My Review:A wry and astute debut about a young Manhattanite whose embezzlement scam turns her into an unlikely advocate for the leagues of overeducated and underpaid assistants across the city.
Tina Fontana is the hapless but brazen thirty-year-old executive assistant to Robert Barlow, the all-powerful and commanding CEO of Titan Corp., a multinational media conglomerate. She’s excellent at her job and beloved by her famous boss—but after six years of making his reservations for restaurants she’d never get into on her own and pouring his drinks from bottles that cost more than her rent, she’s bored, broke, and just a bit over it all.
When a technical error with Robert’s travel-and-expenses report presents Tina with the opportunity to pay off the entire balance of her student loan debt with what would essentially be pocket change for her boss, she struggles with the decision: She’s always played by the rules. But it’s such a relatively small amount of money for the Titan Corporation—and for her it would be a life-changer . . .
The Assistants speaks directly to a new generation of women who feel stuck and unable to get ahead playing by the rules. It will appeal to all of those who have ever asked themselves, “How is it that after all these years, we are still assistants?”
At least this was a very quick read (trying to be positive, here) . . . that being said, it wasn't really an enjoyable one. Where do I start? In theory, Tina Fontana sort of fancied herself as a robin-hood type figure -- stealing from her day job to pay off student loan debt of women "assistants" but, in reality, she was kind of a bumbling and sad figure. I just found it highly unbelievable that she would just decide to cash a check she shouldn't have for $20,000 and pay off her own debt and then she would continue to go along with such a scheme. We are supposed to feel sympathetic for her and the others with student loan debt because they can't get ahead making so little as assistants in Manhattan with so much debt, but it still just felt wrong to me. There were also all sorts of 80s and 90s pop culture references thrown in (I guess for good measure?) that seemed out of place. Oh and don't get me started on Tina's "romance" -- totally unnecessary and added nothing to the story.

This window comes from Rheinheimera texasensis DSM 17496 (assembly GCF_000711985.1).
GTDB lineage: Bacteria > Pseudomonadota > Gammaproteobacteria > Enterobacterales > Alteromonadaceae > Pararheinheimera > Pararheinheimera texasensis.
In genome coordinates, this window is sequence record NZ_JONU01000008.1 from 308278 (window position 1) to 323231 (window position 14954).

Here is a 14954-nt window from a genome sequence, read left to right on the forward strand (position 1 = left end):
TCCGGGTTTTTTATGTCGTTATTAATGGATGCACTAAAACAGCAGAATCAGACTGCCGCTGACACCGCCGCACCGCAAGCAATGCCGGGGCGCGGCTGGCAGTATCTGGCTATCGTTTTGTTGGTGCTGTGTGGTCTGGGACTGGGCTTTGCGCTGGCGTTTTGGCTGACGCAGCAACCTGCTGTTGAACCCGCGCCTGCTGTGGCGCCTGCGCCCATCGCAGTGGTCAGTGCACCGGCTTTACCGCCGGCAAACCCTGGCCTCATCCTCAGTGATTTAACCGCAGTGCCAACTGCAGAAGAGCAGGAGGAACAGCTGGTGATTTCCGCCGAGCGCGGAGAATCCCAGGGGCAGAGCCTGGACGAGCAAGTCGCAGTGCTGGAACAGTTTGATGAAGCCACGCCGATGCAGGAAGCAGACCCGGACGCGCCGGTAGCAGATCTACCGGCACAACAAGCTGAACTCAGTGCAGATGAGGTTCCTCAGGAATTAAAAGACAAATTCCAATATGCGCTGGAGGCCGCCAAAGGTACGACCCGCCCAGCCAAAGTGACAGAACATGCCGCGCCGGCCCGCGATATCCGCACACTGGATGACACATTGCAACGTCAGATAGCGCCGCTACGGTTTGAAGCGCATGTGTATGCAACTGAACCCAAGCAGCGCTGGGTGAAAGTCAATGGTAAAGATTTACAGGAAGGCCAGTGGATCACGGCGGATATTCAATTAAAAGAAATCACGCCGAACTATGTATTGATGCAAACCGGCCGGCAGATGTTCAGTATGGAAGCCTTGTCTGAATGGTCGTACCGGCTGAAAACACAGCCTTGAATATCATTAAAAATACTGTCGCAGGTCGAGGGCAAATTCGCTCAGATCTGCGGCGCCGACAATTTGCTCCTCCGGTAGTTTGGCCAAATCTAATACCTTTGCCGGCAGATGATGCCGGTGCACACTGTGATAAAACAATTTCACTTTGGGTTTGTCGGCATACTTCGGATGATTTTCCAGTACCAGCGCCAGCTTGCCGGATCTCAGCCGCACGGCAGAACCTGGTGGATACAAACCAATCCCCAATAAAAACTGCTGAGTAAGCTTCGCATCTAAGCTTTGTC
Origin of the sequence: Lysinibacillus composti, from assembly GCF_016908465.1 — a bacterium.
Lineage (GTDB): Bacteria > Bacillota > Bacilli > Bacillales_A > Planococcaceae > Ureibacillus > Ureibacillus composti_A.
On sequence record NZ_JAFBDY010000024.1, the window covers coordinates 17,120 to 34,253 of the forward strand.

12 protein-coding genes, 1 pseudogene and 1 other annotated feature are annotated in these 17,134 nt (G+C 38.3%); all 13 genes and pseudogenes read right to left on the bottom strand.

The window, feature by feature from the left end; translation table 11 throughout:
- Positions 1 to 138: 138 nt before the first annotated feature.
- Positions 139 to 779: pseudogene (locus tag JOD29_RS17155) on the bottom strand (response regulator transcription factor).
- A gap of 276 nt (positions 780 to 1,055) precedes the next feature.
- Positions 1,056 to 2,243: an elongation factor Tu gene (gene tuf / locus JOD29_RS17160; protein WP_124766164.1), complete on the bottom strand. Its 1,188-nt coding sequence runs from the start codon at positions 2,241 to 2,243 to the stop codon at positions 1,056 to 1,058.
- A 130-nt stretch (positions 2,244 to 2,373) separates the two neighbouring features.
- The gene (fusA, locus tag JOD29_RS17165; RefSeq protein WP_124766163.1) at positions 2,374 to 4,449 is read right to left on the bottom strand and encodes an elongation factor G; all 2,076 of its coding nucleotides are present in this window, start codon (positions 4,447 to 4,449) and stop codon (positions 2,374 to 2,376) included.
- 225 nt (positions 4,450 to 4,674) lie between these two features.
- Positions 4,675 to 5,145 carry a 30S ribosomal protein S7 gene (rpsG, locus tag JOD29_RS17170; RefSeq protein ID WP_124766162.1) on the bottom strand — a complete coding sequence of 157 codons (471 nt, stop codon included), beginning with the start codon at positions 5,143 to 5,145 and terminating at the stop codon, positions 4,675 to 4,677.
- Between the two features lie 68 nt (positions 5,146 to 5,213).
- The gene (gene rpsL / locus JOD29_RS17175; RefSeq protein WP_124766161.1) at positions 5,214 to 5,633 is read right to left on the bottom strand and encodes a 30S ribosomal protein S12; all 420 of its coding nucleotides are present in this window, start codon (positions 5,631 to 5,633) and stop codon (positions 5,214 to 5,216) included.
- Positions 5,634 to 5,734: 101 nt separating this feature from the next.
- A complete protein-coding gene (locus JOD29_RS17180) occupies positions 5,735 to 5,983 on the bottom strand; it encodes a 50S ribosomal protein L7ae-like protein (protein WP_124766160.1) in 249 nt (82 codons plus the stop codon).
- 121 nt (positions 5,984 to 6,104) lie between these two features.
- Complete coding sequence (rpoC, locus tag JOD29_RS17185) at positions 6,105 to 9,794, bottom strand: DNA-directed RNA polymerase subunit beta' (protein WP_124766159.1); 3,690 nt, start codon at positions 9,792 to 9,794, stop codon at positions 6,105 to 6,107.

Later that night, the guilt really hit hard the way it tends to do when the distractions of the day all fall away and you're finally left alone with yourself. Until this point--rational or not--using Titan's money to pay off my student-loan debt felt like something that happened to me more than something I'd done. But this was deliberate.